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Dissociative seizures

Is this page for me?

You may find this information useful if you:

  • Have just been diagnosed with dissociative seizures
  • Have been told for years you have epilepsy and you’re now being told the diagnosis was wrong. And that you have dissociative seizures instead
  • Have been told that you have epilepsy and dissociative seizures
  • Are waiting for a diagnosis
  • Are wanting to understand and support someone who has been diagnosed with dissociative seizures

Other names for dissociative seizures

Dissociative seizures have a lot of different names:  We have chosen the name used in the International Classification of Diseases. Lots of people are unhappy to have a diagnosis that is ‘not’ something. But the other names are not that easy to understand. You will know which name you prefer.

  • Non-epileptic attack disorder (NEAD)
  • Psychogenic non-epileptic seizures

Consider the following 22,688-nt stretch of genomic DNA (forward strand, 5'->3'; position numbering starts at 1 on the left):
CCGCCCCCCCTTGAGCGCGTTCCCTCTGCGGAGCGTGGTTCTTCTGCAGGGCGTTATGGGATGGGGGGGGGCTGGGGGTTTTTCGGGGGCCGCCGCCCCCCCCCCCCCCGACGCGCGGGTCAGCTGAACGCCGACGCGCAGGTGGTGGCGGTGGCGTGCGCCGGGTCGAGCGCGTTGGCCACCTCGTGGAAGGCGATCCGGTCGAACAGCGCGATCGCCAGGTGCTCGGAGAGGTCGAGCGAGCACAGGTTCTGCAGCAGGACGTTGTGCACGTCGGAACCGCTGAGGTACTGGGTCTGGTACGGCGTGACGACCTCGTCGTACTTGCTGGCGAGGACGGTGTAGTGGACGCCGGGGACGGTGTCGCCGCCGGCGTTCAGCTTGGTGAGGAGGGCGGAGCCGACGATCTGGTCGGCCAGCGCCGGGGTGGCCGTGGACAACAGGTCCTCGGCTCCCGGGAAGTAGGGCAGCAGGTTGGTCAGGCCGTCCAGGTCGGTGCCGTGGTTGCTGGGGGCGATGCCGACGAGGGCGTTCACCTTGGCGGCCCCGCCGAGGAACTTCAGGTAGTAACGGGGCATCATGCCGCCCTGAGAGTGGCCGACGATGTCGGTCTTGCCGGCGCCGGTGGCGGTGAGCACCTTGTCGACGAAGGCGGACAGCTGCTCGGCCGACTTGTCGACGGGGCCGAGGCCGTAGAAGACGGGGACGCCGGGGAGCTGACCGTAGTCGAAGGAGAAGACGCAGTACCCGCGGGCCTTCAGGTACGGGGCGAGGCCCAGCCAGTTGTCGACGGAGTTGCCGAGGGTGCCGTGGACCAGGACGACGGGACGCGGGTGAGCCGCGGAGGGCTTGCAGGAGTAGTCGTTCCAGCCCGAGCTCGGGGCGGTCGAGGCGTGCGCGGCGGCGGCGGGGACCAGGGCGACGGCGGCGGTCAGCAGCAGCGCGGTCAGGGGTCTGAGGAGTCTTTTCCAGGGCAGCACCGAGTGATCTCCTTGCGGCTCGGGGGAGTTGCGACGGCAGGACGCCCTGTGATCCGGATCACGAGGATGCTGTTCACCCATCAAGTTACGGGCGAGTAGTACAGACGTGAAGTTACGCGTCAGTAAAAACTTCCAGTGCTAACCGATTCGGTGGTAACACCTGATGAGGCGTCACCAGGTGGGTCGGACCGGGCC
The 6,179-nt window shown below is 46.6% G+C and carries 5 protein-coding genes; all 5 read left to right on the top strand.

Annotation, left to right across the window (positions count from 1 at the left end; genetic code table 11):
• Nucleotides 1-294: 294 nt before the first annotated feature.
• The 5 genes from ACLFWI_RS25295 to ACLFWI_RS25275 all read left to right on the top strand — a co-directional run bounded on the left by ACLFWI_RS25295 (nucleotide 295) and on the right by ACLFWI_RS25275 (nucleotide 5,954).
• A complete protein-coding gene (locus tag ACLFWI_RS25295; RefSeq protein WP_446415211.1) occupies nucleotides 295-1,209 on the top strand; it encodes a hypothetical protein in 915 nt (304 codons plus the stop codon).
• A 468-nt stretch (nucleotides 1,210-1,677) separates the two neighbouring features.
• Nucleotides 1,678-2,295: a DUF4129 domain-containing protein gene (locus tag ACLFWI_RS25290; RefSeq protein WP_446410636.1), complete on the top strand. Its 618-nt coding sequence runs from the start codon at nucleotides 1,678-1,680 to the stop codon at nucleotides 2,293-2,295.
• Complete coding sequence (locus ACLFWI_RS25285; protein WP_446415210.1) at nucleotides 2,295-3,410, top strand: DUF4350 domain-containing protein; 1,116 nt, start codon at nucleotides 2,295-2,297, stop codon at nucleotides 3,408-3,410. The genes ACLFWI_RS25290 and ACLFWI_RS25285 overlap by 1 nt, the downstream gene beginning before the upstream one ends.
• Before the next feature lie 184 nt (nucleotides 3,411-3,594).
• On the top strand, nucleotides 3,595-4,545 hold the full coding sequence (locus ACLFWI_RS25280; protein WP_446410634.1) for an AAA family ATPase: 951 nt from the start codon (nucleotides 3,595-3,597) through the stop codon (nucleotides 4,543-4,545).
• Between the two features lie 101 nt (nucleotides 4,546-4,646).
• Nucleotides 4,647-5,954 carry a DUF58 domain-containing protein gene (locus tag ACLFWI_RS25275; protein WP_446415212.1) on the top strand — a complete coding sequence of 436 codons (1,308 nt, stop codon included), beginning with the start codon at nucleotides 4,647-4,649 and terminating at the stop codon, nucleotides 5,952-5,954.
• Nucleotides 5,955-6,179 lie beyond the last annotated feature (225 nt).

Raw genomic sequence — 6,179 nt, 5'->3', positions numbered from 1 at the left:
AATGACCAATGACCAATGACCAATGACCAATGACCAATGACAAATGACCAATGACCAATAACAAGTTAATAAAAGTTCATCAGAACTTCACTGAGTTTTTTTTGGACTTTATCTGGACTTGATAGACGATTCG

• Psychogenic seizures
  • Pseudoseizures
  • Functional seizures

Whichever name you recognise, this information is for you.

How are dissociative seizures diagnosed?

Dissociative seizures are often mistaken for epilepsy. They can be difficult to diagnose. In fact it can take several years after someone starts having seizures for them to get an accurate diagnosis of dissociative seizures. Even experienced doctors can find diagnosing dissociative seizures a challenge. 

It’s very important to get the right diagnosis. This is because if you’re given a wrong diagnosis of epilepsy, the doctor will probably prescribe you epilepsy medicines. These can have side-effects and will not control your seizures. Being on these medicines also means that the true cause of your seizures may never be investigated.